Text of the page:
I had already been told months ago that if COVID-19 turns up at the place I've continued working as a nurse throughout the pandemic, that I would have to take a leave of absence. And if I'm undergoing treatment of any kind, I certainly could not stay, whether there was infection in the building or not. This is in direct opposition to what I did last time when I continued working through all of my chemo and radiation treatments.
But still, I'm calm. Happy. Grateful.
Because the moment I was told the news after the CT, my body stayed neutral.
I felt no flip in my stomach or extra beat in my chest that would signal panic, and I've learned to put a ton of faith into how my body reacts to just about everything in my life--from what it needs throughout the day, to assessing what actions to take regarding work and friends, to receiving potential dire news--because it has always been so spot-on in its predictions by the way I feeeel.
Do I somehow have the inside scoop that this may not be a recurrence?
No, I think it runs deeper.
I believe my body's calm reaction because I'd like to think that it means that everything will be okay, no matter what.
My lab work and my health also tell a story that is not typical of recurrence: my LDH is nearly the lowest it has ever been, my other lab work remains perfect, I have no symptoms that would signal a relapse, and I have never felt better.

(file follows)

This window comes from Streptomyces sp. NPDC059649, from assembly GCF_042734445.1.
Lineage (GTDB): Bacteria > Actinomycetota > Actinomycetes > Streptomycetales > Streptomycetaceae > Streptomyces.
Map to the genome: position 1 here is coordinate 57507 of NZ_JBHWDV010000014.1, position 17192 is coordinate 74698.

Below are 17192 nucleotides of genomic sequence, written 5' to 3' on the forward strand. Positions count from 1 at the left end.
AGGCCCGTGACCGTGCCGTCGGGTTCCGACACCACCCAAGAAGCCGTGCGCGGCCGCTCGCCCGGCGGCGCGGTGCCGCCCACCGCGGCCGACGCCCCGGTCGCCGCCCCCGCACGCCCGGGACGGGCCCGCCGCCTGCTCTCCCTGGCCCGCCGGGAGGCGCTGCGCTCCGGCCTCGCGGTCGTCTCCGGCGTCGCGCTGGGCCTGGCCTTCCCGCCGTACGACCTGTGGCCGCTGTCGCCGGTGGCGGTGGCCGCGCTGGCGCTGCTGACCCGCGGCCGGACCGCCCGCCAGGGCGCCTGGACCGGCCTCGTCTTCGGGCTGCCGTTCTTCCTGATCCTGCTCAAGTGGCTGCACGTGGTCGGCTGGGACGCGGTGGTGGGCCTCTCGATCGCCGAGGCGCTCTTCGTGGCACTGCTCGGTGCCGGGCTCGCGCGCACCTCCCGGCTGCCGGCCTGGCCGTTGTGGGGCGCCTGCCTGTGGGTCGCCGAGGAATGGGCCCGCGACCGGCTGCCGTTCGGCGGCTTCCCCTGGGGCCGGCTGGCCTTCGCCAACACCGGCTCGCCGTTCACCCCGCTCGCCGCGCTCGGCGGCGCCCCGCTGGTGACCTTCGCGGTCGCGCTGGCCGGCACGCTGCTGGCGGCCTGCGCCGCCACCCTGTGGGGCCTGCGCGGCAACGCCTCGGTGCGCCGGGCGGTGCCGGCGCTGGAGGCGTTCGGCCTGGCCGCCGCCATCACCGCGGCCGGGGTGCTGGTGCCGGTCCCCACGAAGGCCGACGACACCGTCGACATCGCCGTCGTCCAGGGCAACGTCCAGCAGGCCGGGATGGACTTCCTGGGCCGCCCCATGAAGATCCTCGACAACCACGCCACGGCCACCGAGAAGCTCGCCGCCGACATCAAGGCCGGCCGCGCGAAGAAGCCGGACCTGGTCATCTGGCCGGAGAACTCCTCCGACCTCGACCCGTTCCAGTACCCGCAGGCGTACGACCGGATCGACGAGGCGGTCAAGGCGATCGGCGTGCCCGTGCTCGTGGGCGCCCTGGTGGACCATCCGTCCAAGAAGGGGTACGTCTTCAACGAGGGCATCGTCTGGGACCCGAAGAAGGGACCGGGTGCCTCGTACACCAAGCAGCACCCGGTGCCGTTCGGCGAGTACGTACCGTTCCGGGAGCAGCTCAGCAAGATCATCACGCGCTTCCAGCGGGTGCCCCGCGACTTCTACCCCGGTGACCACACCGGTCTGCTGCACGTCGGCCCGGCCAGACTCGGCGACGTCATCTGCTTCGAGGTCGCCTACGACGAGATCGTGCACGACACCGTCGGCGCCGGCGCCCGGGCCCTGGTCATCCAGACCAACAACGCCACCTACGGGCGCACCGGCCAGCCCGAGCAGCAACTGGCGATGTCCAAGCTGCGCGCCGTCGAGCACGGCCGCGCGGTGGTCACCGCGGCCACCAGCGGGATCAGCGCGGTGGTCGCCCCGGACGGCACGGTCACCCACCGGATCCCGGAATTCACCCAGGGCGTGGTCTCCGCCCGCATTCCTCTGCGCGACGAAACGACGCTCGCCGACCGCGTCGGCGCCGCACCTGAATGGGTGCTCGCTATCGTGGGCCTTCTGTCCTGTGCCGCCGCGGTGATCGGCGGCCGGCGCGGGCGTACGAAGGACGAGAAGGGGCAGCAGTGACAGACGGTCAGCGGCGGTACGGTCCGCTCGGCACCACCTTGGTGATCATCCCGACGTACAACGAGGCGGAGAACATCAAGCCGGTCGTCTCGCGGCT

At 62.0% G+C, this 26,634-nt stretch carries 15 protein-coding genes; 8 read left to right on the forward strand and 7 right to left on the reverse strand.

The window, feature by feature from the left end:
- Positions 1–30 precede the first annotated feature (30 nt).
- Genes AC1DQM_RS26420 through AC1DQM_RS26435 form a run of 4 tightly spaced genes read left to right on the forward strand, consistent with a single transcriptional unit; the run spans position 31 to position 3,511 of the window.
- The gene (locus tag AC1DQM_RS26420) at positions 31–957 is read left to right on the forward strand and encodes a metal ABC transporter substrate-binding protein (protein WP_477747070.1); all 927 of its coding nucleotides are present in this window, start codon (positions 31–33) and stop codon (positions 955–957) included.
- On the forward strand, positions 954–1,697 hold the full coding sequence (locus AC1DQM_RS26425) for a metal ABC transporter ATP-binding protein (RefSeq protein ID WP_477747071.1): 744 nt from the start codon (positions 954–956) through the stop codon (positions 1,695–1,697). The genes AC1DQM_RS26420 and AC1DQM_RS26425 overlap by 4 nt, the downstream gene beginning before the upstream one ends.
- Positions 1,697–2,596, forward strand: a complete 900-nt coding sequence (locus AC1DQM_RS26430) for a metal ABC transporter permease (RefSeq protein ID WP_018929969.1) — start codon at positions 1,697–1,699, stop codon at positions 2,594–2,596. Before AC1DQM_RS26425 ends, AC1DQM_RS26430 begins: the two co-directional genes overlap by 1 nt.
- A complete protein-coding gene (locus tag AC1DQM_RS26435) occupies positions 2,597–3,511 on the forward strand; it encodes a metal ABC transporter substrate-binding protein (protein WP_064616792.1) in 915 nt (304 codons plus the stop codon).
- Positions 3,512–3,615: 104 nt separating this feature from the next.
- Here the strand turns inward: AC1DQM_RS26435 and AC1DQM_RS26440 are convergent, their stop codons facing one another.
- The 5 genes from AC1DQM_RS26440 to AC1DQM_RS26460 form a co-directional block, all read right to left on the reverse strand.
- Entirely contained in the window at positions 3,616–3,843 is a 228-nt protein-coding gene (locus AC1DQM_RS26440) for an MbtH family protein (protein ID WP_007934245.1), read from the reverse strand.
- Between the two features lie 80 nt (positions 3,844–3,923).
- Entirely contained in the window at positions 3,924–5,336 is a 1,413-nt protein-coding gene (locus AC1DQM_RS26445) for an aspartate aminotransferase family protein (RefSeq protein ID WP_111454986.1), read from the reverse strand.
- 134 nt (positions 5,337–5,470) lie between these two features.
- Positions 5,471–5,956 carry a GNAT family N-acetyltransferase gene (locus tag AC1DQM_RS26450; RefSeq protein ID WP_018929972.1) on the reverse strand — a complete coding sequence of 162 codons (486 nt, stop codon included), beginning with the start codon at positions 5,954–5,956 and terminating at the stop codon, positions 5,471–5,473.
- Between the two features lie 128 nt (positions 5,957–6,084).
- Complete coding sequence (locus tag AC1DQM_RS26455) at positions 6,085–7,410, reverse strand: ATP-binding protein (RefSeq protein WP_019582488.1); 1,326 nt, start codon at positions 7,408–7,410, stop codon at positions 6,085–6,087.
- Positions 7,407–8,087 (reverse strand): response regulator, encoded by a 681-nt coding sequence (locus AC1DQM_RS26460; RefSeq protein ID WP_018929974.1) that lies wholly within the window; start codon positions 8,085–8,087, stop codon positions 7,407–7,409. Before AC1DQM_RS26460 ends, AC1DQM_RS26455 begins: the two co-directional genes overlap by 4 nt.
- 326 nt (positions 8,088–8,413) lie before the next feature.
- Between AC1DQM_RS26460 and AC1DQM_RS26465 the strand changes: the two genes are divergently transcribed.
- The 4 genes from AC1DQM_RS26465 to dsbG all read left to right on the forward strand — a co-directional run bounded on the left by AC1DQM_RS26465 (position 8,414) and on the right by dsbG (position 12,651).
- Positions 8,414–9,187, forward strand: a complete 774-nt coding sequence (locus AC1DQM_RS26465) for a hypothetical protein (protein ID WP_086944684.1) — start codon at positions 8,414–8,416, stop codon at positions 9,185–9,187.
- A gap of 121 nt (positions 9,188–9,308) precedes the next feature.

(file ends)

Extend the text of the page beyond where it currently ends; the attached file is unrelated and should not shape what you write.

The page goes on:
According to my oncologist, nothing is pointing toward a possible recurrence except for a 1.6 cm area next to my trachea that lit up on the screen.
"This is not typical," he kept repeating. "Usually we'd see an explosion of areas, not just one."
"But if it is?" I asked.
I expected him to launch into a litany of plans around chemotherapy or stem cell transplant, since that is the typical protocol with a recurrence, so I was greatly relieved when he told me that since the area is so limited, he was hopeful that a few focused rounds of radiation may do the trick.
But first, I met with yet another new doctor, a surgeon, over the phone on June 16th. The date initially felt too far away for an "urgent" consultation, but my oncologist had assured me that he and the surgeon were comfortable with the wait. And since the surgeon works at two separate buildings for two-week stretches, I had no choice but to wait...again.